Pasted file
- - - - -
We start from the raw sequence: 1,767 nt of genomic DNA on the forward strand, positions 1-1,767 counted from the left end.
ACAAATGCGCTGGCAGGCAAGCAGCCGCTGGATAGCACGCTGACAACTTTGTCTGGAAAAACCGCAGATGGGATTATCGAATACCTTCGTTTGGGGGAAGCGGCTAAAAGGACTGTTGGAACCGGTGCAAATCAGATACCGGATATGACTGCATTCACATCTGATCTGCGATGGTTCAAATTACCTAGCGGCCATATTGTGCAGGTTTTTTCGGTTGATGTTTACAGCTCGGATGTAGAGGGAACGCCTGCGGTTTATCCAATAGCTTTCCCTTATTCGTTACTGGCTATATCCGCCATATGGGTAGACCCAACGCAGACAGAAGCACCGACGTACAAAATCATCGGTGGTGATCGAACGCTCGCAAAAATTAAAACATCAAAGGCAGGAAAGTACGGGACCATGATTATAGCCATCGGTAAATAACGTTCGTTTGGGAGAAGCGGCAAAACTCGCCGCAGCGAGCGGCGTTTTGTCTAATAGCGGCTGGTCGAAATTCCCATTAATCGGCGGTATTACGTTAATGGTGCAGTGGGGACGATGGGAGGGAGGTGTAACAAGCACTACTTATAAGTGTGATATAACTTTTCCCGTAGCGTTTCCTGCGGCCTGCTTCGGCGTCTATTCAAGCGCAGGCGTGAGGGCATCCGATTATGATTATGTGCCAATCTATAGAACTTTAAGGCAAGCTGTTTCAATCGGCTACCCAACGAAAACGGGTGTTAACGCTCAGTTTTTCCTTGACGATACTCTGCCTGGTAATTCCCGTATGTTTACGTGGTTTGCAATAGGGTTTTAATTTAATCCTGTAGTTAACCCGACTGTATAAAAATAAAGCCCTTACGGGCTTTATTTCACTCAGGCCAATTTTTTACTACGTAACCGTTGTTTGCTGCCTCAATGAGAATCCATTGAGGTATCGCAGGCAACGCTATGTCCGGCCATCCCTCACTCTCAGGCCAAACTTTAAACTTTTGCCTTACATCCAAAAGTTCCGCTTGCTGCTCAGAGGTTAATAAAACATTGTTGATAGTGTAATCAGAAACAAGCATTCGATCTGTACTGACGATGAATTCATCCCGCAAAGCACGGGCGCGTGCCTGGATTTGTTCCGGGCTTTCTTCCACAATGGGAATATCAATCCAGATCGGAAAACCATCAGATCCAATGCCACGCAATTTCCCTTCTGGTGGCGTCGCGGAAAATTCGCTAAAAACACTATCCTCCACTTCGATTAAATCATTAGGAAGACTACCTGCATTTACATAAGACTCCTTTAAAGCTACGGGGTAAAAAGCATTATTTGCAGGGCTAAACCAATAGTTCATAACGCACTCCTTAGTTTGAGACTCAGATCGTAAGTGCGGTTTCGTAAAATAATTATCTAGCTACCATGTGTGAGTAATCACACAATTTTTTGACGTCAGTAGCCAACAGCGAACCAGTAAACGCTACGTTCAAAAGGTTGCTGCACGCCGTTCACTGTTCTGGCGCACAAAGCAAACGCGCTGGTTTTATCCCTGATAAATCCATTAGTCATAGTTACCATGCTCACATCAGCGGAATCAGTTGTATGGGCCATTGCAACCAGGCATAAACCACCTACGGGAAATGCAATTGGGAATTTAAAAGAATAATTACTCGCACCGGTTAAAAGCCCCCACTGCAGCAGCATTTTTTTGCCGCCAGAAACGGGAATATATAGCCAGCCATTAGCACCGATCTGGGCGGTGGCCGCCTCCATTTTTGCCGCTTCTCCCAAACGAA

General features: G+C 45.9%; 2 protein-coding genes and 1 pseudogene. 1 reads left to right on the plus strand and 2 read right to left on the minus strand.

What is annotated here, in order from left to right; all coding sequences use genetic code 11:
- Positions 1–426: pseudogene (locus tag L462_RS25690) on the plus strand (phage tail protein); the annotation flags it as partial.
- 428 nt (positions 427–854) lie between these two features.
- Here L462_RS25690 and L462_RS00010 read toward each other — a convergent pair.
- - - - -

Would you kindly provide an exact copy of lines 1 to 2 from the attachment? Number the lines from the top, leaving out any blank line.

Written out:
We start from the raw sequence: 1,767 nt of genomic DNA on the forward strand, positions 1-1,767 counted from the left end.
ACAAATGCGCTGGCAGGCAAGCAGCCGCTGGATAGCACGCTGACAACTTTGTCTGGAAAAACCGCAGATGGGATTATCGAATACCTTCGTTTGGGGGAAGCGGCTAAAAGGACTGTTGGAACCGGTGCAAATCAGATACCGGATATGACTGCATTCACATCTGATCTGCGATGGTTCAAATTACCTAGCGGCCATATTGTGCAGGTTTTTTCGGTTGATGTTTACAGCTCGGATGTAGAGGGAACGCCTGCGGTTTATCCAATAGCTTTCCCTTATTCGTTACTGGCTATATCCGCCATATGGGTAGACCCAACGCAGACAGAAGCACCGACGTACAAAATCATCGGTGGTGATCGAACGCTCGCAAAAATTAAAACATCAAAGGCAGGAAAGTACGGGACCATGATTATAGCCATCGGTAAATAACGTTCGTTTGGGAGAAGCGGCAAAACTCGCCGCAGCGAGCGGCGTTTTGTCTAATAGCGGCTGGTCGAAATTCCCATTAATCGGCGGTATTACGTTAATGGTGCAGTGGGGACGATGGGAGGGAGGTGTAACAAGCACTACTTATAAGTGTGATATAACTTTTCCCGTAGCGTTTCCTGCGGCCTGCTTCGGCGTCTATTCAAGCGCAGGCGTGAGGGCATCCGATTATGATTATGTGCCAATCTATAGAACTTTAAGGCAAGCTGTTTCAATCGGCTACCCAACGAAAACGGGTGTTAACGCTCAGTTTTTCCTTGACGATACTCTGCCTGGTAATTCCCGTATGTTTACGTGGTTTGCAATAGGGTTTTAATTTAATCCTGTAGTTAACCCGACTGTATAAAAATAAAGCCCTTACGGGCTTTATTTCACTCAGGCCAATTTTTTACTACGTAACCGTTGTTTGCTGCCTCAATGAGAATCCATTGAGGTATCGCAGGCAACGCTATGTCCGGCCATCCCTCACTCTCAGGCCAAACTTTAAACTTTTGCCTTACATCCAAAAGTTCCGCTTGCTGCTCAGAGGTTAATAAAACATTGTTGATAGTGTAATCAGAAACAAGCATTCGATCTGTACTGACGATGAATTCATCCCGCAAAGCACGGGCGCGTGCCTGGATTTGTTCCGGGCTTTCTTCCACAATGGGAATATCAATCCAGATCGGAAAACCATCAGATCCAATGCCACGCAATTTCCCTTCTGGTGGCGTCGCGGAAAATTCGCTAAAAACACTATCCTCCACTTCGATTAAATCATTAGGAAGACTACCTGCATTTACATAAGACTCCTTTAAAGCTACGGGGTAAAAAGCATTATTTGCAGGGCTAAACCAATAGTTCATAACGCACTCCTTAGTTTGAGACTCAGATCGTAAGTGCGGTTTCGTAAAATAATTATCTAGCTACCATGTGTGAGTAATCACACAATTTTTTGACGTCAGTAGCCAACAGCGAACCAGTAAACGCTACGTTCAAAAGGTTGCTGCACGCCGTTCACTGTTCTGGCGCACAAAGCAAACGCGCTGGTTTTATCCCTGATAAATCCATTAGTCATAGTTACCATGCTCACATCAGCGGAATCAGTTGTATGGGCCATTGCAACCAGGCATAAACCACCTACGGGAAATGCAATTGGGAATTTAAAAGAATAATTACTCGCACCGGTTAAAAGCCCCCACTGCAGCAGCATTTTTTTGCCGCCAGAAACGGGAATATATAGCCAGCCATTAGCACCGATCTGGGCGGTGGCCGCCTCCATTTTTGCCGCTTCTCCCAAACGAA